Living with Ovarian Cancer
Paper 102 pp.
Online discount: 25%
Bearing Witness is a collection of stories from women who went through the diagnosis of ovarian cancer, and treatment for it, only to find that the cancer recurred and any hope of recovery was gone. These women represent a spectrum of ages, ethnic backgrounds, marital circumstances, and professional experiences. From their stories we learn how each woman shapes the meaning of her life. Facing a life crisis can make one bitter and angry, but it can also provide the key to a thankful and generous spirit within.
Storytelling is an important art form present in many cultures: it is a way of processing life events, of searching for meaning, and of allowing teller and listener to wrestle with the message. It is a form of teaching and learning. For the women in Bearing Witness, stories are tangible legacies for family and friends and a chance to share their thoughts on living with the “glass half full.” They inspire the reader to reflect on life’s struggles and to find within themselves a sense of optimism, perhaps when they least expect to.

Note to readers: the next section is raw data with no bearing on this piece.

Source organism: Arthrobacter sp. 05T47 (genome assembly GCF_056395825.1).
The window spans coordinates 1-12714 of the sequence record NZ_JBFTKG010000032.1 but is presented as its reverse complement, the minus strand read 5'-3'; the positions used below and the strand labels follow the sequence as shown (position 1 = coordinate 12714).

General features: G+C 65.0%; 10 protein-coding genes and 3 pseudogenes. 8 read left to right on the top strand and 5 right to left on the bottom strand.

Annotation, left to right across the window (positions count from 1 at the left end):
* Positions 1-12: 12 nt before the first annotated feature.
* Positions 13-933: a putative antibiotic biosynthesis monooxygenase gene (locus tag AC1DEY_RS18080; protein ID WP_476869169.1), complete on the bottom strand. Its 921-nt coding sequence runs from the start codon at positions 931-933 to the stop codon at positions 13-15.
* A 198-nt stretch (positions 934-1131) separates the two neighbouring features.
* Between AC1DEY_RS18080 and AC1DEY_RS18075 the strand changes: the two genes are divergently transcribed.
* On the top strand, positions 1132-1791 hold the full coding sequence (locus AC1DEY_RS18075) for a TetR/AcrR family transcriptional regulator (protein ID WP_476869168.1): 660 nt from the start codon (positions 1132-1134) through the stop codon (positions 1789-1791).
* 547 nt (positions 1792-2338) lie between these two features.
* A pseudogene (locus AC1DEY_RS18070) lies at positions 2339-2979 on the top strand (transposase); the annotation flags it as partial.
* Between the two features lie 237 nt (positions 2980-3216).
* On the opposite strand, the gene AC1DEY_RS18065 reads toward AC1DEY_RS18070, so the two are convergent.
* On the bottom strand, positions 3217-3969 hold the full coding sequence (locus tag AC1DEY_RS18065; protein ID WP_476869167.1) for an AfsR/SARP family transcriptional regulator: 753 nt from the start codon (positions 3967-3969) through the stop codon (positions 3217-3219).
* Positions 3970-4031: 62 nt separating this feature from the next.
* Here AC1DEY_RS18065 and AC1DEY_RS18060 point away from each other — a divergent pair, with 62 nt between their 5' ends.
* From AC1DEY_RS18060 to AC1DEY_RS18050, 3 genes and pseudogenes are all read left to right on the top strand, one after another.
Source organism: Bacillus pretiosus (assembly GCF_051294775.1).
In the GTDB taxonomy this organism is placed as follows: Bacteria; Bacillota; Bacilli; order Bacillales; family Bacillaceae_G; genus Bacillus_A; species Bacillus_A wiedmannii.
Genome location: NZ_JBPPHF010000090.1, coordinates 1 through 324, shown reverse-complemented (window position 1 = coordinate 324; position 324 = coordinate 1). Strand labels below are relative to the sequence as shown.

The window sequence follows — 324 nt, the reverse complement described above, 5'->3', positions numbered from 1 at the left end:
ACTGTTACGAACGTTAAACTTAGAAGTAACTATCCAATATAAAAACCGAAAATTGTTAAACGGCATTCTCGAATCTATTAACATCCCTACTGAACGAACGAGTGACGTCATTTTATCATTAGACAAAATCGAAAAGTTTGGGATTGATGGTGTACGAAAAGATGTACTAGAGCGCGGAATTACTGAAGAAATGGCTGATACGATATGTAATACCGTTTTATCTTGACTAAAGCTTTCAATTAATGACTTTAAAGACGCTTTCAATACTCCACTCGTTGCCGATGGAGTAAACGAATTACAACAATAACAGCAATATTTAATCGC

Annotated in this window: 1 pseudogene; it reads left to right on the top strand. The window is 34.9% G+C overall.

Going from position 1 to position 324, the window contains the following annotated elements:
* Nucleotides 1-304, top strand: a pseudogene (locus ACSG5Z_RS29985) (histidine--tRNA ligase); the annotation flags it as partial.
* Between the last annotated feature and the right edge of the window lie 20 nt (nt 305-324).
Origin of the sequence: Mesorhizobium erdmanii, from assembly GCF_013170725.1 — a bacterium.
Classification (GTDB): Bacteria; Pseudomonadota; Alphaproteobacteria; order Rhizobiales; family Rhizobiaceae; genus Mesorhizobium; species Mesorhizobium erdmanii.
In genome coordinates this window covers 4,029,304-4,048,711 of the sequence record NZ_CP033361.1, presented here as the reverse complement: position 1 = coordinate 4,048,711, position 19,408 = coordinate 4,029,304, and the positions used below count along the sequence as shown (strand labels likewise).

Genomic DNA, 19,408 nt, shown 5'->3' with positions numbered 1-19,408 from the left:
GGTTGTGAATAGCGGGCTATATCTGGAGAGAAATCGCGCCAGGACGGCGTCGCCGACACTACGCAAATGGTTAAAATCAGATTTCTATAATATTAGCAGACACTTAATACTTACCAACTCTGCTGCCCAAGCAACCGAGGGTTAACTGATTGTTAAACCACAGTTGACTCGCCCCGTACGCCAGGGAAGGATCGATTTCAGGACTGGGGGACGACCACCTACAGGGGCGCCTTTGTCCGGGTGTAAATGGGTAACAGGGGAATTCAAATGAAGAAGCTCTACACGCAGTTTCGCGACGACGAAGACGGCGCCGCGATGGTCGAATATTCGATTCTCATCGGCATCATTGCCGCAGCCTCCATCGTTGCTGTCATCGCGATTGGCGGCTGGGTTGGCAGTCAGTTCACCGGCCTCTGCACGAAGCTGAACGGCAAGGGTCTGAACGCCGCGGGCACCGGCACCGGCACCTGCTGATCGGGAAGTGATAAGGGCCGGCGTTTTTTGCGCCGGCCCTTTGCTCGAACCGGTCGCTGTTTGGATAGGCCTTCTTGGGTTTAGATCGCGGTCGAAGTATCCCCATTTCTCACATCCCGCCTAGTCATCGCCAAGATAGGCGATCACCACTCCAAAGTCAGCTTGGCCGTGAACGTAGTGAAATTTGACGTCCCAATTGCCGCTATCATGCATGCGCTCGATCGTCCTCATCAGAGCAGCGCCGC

Kathryn Carter’s concluding essay places these stories in the context of contemporary discourses of illness and healing.
Kathryn Carter is acting dean at Laurier Brantford where she has taught English and contemporary studies. Her research on women’s diaries led to an edited collection, The Small Details of Life: Twenty Diaries by Women in Canada: 1830–1996 (2002), and recent articles that address the 1830 letter journal of Frances Simpson (in Australian–Canadian Studies), the 1930s diary of Myrtle Gamble Knister (in the Journal of Canadian Studies), and diaries written by schoolgirls in Canada at the end of the nineteenth century (in Canadian Children’s Literature).
Laurie Elit is an associate professor in the Department of Obstetrics and Gynecology, McMaster University, and a gynecologic oncologist at the Juravinski Cancer Centre, Hamilton. Her research focuses on health service work in cancer care delivery and treatment decision making for women with gynecologic cancers.
“I have often thought that the reason there is so much breast cancer activism is that there are vast numbers of women who have been diagnosed with cancer-the-killer but who have lived to tell the tale. In contrast, ovarian cancer is silent and deadly, and Carter and Elit have done us a service in bringing these stories to the fore.”
— Julia A. Ericksen, Temple University, Signs